Although Shoreditch may be better known for trendy cocktail bars and cool clubs, there are also plenty of great pubs. From the grand and glamourous Princess of Shoreditch to charming little boozers such as Wenlock Arms, Time Out will show you the best places to bend an elbow in Shoreditch. Do you agree with the choices? Use the comments box below or tweet your suggestions. And don't forget to check out our pick of Shoreditch bars and clubs.
The Fox is an after-work magnet on Thursdays and Fridays, when you can hardly see the bar for bodies. Outside peak hours, though, it’s a very pleasant place for a drink, just far enough from Shoreditch’s main drag to ensure that it isn’t dominated by bright young things. Plus points include an attractive ground-floor room, modernised but not ruined, with a big central bar and etched-glass windows, moreish bar food dished up as small plates by the same kitchen that serves the lovely first-floor restaurant, and a generally relaxed vibe. The fine range of wines is complemented by a couple of ales; Harveys Sussex Best usually seems to be among them. Worth considering if you’re in the area.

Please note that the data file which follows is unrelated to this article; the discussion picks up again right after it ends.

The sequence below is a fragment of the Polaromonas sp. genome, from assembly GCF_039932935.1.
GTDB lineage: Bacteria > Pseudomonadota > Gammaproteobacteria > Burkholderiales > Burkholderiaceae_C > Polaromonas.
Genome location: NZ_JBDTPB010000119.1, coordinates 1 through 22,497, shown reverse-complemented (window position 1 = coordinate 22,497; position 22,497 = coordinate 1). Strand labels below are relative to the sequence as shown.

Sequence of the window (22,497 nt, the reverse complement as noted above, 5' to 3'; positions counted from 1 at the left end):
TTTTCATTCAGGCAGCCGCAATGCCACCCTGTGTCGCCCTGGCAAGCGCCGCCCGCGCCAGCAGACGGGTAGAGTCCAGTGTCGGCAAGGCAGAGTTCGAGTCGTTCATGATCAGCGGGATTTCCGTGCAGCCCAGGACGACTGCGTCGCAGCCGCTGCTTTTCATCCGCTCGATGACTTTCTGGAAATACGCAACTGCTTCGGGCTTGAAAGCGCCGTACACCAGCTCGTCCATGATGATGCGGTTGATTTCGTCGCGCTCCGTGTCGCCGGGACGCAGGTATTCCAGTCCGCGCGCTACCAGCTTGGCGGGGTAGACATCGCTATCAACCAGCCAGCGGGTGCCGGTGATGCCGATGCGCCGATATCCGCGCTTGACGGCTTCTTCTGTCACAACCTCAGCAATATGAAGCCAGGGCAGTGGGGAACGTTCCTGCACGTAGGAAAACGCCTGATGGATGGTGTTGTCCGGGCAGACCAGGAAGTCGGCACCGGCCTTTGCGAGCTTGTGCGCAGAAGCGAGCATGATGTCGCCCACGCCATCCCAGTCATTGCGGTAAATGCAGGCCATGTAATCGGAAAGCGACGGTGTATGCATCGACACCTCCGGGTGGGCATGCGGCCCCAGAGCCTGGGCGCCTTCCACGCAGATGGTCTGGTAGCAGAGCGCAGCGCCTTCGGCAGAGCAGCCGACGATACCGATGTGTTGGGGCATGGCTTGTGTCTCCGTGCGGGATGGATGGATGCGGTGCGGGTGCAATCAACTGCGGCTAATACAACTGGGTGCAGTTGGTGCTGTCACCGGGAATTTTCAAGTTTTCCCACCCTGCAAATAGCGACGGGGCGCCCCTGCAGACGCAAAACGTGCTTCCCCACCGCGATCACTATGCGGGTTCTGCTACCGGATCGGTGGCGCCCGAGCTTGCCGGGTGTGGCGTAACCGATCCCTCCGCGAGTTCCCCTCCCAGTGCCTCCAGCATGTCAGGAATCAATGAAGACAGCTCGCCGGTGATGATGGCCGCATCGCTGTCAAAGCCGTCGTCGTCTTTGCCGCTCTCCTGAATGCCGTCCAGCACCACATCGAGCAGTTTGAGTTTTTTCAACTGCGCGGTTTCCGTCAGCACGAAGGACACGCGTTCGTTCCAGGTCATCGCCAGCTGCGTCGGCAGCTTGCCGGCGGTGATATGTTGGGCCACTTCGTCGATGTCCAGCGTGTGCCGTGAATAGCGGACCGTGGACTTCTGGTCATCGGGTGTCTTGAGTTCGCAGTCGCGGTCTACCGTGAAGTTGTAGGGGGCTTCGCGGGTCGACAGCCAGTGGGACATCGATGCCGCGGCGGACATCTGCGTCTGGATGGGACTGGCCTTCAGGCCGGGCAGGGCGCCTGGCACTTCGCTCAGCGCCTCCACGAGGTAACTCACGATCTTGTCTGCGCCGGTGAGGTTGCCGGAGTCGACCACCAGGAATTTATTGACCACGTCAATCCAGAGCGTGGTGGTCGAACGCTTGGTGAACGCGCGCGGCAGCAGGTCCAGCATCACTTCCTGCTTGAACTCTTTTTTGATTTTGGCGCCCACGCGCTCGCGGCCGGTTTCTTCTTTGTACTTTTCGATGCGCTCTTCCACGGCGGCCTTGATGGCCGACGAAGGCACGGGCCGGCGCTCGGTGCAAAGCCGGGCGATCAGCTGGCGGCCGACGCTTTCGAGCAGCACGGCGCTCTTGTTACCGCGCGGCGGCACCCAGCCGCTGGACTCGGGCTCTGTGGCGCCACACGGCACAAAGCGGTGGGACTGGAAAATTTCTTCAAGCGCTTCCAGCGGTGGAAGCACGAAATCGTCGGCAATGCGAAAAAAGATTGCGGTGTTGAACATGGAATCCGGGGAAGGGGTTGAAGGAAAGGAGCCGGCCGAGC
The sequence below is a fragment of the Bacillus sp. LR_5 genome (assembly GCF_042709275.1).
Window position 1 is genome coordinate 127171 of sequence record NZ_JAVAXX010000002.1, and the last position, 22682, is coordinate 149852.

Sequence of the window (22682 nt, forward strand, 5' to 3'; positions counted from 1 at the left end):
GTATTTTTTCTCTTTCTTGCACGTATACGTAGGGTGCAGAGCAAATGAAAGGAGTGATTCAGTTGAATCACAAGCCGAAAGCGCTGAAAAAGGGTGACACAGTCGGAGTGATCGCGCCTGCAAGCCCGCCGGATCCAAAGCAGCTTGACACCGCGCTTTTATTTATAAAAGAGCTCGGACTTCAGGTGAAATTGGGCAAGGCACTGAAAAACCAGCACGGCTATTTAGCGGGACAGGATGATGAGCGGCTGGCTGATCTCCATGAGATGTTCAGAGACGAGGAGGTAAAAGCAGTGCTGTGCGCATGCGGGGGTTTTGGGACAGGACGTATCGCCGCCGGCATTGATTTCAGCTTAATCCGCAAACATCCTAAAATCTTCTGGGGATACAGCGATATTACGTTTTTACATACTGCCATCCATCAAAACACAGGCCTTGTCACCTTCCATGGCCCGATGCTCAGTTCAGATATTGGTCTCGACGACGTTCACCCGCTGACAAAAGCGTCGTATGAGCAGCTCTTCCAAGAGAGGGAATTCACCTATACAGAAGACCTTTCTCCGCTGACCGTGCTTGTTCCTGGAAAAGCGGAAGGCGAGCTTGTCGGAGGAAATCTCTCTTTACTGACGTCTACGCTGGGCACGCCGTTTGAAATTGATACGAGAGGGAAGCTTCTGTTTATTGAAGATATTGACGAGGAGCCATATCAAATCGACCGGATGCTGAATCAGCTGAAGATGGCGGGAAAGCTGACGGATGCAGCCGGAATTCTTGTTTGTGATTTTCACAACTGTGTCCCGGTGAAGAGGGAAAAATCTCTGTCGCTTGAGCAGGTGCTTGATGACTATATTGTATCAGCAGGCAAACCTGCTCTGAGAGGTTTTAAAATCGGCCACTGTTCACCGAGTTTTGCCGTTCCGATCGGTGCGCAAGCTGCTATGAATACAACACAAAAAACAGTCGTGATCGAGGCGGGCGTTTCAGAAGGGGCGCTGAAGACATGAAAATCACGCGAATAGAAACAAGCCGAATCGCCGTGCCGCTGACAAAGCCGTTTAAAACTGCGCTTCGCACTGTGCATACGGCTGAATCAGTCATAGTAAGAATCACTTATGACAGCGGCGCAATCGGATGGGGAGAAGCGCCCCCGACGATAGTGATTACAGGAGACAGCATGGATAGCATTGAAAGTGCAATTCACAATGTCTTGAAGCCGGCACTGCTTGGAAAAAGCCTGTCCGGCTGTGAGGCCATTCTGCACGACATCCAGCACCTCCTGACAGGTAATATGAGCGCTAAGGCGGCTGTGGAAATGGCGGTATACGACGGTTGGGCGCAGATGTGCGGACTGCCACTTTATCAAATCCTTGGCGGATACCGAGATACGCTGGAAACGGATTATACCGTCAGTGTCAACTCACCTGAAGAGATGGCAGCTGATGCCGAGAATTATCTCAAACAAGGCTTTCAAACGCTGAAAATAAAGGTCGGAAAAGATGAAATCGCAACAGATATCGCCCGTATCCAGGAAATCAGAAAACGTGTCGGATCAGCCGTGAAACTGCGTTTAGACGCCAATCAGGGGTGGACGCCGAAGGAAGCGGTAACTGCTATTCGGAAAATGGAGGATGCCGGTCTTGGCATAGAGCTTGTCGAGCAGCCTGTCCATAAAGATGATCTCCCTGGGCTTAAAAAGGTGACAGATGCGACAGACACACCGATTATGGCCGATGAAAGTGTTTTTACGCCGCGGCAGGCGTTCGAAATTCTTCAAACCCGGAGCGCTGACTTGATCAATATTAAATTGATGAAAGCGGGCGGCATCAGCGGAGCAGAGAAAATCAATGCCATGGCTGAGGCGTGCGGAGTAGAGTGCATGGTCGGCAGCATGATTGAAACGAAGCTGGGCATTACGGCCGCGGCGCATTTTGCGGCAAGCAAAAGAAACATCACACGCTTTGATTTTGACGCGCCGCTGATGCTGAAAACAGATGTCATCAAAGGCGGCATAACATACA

Up the spiral staircase from the bustling downstairs bar, the dining room at this 250-year-old corner premises is a good-looking, cosy space. A dozen linen-clothed tables – candlelit at night – are served by a small team of young, efficient staff. Choosing from a menu that included wild boar scotch egg, Chart Farm fallow deer and a host of seasonal goodies wasn’t easy, but the kitchen more than fulfilled its remit. Rich ham hock, foie gras and pork knuckle terrine benefited from tangy piccalilli, and sour goat’s cheese was a lovely foil for the sweetness of roasted red and yellow heritage beetroot. Mains of beer-battered fish and chips with mushy peas and tartare sauce, and Cornish brill with pea purée and black pudding were done to a T; the last ingredient slightly overpowered the purée, but it’s a minor quibble. Simple but effective afters might be chocolate fondant with vanilla ice-cream, or an artisan cheese sold by the slice – the Lancashire ‘strong bomb’ is sensational. There’s a choice of wine by the glass and carafe, as well a wide range of bottles (including five rosés), which goes for interesting tastes over establishment favourites and is aware of current trends: the wine of the month when we last visited was from the Lebanon. There are also local beers, such as Wandle Ale from Sambrook’s in Battersea, on tap, and East London Brewery's Nightwatchman. A top-notch operation, now joined by sister pub the Lady Ottoline in Bloomsbury.